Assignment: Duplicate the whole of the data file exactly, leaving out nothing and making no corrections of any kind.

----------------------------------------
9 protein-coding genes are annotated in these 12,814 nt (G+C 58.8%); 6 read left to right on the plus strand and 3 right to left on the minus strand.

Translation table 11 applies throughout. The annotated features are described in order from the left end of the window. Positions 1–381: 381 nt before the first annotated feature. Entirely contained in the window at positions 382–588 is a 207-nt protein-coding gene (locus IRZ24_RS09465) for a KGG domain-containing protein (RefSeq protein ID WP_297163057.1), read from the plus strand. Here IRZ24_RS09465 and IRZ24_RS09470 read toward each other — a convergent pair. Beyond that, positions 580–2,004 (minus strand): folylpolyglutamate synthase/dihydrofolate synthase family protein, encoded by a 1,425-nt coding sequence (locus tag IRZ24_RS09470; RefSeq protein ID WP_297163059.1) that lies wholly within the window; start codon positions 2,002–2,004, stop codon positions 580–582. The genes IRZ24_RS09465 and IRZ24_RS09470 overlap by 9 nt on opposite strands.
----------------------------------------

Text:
9 protein-coding genes are annotated in these 12,814 nt (G+C 58.8%); 6 read left to right on the plus strand and 3 right to left on the minus strand.

Translation table 11 applies throughout. The annotated features are described in order from the left end of the window. Positions 1–381: 381 nt before the first annotated feature. Entirely contained in the window at positions 382–588 is a 207-nt protein-coding gene (locus IRZ24_RS09465) for a KGG domain-containing protein (RefSeq protein ID WP_297163057.1), read from the plus strand. Here IRZ24_RS09465 and IRZ24_RS09470 read toward each other — a convergent pair. Beyond that, positions 580–2,004 (minus strand): folylpolyglutamate synthase/dihydrofolate synthase family protein, encoded by a 1,425-nt coding sequence (locus tag IRZ24_RS09470; RefSeq protein ID WP_297163059.1) that lies wholly within the window; start codon positions 2,002–2,004, stop codon positions 580–582. The genes IRZ24_RS09465 and IRZ24_RS09470 overlap by 9 nt on opposite strands.